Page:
Booming economies in China and India, where people are demanding new cars and need gas to fill these cars, have caused world demand for gas to top record breaking levels. Since the United States is not self sufficient, this increase in world demand for oil directly effects the price of oil that you and I see at the pumps.

And every time something scary happens in the Middle East, and people rush to the pumps in fear prices MIGHT go up the next day, the price will go up. The price may or may not go up if people did not rush to the pumps, but the simple fact that they do increases demand.

The same thing happens as a result of a boycott. When people rush to the pumps so they can have a full tank prior to the boycott, demand increases and the price increases.

Thus, if we had more oil reserves, and if we drill for oil on our own land using our own recourse's, demand for foreign oil would greatly diminish, and the U.S. wouldn’t have to be concerned about what thugs and dictators and OPEC do to effect the price of oil. And we also wouldn’t have to be concerned about an increasing world demand for oil, as we’ve seen since more countries are accepting capitalism, and, as a result, have benefited by booming economies. And gas prices won’t go up every time one of our refineries has to close its doors for a day.

It’s obvious what needs to be done: the U.S. needs to provide incentives for building new refineries, and we need to take Alaskans up on their offer to drill in the Tundra. There isn’t really much the federal government can do regarding state and local gas taxes, but you can get those taxes lowered by your vote and by calling your local congressmen and women today.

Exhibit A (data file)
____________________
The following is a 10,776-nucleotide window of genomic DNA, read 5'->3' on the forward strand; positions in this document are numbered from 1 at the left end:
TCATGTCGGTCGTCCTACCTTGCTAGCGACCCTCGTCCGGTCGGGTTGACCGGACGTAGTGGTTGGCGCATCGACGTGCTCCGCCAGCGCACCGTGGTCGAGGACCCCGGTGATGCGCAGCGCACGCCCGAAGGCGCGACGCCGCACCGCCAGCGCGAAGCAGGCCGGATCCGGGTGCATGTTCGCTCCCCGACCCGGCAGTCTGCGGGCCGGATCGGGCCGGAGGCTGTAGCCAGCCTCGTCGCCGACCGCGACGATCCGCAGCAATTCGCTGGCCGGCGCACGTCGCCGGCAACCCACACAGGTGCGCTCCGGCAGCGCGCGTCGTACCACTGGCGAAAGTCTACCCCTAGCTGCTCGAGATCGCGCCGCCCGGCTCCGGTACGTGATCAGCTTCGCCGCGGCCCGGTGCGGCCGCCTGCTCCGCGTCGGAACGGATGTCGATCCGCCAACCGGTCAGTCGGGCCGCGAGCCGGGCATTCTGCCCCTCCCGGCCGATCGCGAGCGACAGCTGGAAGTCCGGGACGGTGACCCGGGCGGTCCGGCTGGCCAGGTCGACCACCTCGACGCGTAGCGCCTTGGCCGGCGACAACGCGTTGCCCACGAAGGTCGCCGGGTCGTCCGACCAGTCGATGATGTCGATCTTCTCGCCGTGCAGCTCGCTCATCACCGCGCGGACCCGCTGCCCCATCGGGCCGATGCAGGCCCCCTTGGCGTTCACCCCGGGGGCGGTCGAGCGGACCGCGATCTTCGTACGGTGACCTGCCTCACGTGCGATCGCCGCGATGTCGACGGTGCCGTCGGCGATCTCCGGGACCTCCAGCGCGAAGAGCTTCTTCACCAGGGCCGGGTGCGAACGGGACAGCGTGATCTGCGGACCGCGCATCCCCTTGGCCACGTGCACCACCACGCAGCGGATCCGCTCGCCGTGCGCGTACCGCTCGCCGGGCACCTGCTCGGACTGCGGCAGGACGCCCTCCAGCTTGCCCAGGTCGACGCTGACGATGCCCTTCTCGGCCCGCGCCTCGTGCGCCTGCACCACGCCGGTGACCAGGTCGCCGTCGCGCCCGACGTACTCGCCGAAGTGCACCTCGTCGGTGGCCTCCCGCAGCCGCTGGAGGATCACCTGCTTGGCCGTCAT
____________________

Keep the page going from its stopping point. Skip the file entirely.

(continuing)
There is another option, and that is to purchase fuel efficient cars or hybrids. Hybrids are not an option for people like me who have big families to lug around, and the price is often way to high for most middle class people.

However, I’m very confident the high price for gas will tick-off one of our great inventors enough that he will work overtime trying to get his next great gas-less invention on the streets. Wouldn’t it be cool if we all had electric cars that we simply plugged into an electric outlet in our garages, or used ethanol, a hybrid, or dumped our garbage into a fuel converter like in the Back to the Future Movies.

Bill O’Reilly of “The O’Reilly Factor” on Fox News agrees with me that environmentalist groups might be one of the reasons no new refineries have been built, at least according to his latest column. He writes, “There is some truth to that, but the biggest problem in building more refineries is money. Big oil doesn’t want to spend billions on a new facility because they are making record profits now and alternative energies may be coming.

Likewise, the New York Times (Jad Mouwad, "Oil Industry Says biofuel Push May Hurt at the Pump," May 24, 2007): "And some oil executives are now warning that the current shortages of fuel could become a long-term problem, leading to stubbornly higher prices at the pump.

"They point to a surprising culprit: uncertainty created by the government’s push to increase the supply of biofuels like ethanol in coming years."

Hopefully, those electric cars will be arriving soon. Where’s Henry Ford when you need him?

In 1900, environmentalist groups said the world will run out of oil by the 1920s. So, you can expect, when electric vehicles become a mainstay in every American garage, these groups will start proclaiming that if people don’t start conserving, we will run out of electricity.

(Then again, these cars will probably too expensive for ordinary folks form many years after they are invented anyway.)

And when we try to build new electric facilities to increase supply, they will tell you of all the environmental hazards of doing this. And you can expect millions of Americans will literally buy into their fear tactics, just like they are today.

That’s simply the way the world works.